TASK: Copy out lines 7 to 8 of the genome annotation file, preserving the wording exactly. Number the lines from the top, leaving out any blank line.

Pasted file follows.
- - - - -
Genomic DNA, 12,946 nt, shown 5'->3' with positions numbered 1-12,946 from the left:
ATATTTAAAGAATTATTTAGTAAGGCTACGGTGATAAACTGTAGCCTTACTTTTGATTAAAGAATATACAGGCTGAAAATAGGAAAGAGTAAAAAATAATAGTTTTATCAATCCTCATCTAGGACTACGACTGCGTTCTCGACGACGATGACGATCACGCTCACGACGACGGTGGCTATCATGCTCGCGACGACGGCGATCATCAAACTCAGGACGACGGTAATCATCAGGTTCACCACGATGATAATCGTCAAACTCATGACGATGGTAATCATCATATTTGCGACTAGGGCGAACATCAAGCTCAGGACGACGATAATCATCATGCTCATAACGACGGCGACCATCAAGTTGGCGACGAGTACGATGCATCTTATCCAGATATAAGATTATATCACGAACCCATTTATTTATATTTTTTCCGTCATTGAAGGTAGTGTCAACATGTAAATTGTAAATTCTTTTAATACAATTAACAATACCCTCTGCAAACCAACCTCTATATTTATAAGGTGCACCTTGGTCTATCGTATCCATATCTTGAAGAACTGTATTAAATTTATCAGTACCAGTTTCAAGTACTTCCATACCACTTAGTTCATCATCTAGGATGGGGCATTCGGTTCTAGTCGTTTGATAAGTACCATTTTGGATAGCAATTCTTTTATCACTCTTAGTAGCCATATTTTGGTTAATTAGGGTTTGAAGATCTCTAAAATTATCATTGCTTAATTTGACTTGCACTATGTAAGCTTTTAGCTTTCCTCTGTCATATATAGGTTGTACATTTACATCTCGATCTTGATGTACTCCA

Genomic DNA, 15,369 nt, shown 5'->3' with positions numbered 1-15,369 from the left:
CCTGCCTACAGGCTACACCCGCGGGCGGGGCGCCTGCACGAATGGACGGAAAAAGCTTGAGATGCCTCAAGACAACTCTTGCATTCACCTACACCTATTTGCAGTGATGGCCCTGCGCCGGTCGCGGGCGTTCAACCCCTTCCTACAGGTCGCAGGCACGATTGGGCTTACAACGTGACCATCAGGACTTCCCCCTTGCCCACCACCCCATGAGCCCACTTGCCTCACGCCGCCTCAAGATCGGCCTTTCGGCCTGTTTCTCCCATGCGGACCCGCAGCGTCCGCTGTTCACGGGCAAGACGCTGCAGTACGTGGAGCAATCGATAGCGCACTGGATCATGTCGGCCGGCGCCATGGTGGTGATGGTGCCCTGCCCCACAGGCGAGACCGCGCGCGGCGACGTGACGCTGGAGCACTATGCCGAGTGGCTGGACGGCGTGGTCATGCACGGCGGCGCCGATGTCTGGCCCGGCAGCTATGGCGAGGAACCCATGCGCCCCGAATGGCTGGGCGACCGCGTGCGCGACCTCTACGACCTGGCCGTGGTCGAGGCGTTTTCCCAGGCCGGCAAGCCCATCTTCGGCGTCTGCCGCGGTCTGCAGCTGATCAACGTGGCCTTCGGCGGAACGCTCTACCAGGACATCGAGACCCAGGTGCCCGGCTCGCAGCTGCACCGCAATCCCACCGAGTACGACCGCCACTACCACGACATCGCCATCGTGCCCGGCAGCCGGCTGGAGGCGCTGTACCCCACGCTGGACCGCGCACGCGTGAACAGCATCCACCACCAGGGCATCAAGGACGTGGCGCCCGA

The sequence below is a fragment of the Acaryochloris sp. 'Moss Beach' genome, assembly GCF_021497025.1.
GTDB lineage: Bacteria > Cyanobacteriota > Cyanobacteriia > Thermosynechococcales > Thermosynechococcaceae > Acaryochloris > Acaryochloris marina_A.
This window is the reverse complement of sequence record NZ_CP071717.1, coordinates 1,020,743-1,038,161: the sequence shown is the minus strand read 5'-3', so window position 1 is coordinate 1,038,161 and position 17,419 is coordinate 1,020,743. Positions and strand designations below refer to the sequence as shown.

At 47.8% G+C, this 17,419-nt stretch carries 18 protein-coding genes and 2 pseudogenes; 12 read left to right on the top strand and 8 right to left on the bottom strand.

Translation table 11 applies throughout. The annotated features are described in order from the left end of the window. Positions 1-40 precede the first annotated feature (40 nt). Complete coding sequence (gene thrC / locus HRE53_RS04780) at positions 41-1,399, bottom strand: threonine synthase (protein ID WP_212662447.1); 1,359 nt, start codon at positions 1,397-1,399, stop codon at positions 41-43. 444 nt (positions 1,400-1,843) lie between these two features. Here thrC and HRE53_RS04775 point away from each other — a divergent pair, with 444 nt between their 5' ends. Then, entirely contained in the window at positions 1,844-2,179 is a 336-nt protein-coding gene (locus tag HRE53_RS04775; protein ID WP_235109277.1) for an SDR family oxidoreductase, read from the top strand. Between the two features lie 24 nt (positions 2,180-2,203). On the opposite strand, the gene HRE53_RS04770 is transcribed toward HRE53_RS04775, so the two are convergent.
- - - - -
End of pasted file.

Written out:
This window is the reverse complement of sequence record NZ_CP071717.1, coordinates 1,020,743-1,038,161: the sequence shown is the minus strand read 5'-3', so window position 1 is coordinate 1,038,161 and position 17,419 is coordinate 1,020,743. Positions and strand designations below refer to the sequence as shown.

At 47.8% G+C, this 17,419-nt stretch carries 18 protein-coding genes and 2 pseudogenes; 12 read left to right on the top strand and 8 right to left on the bottom strand.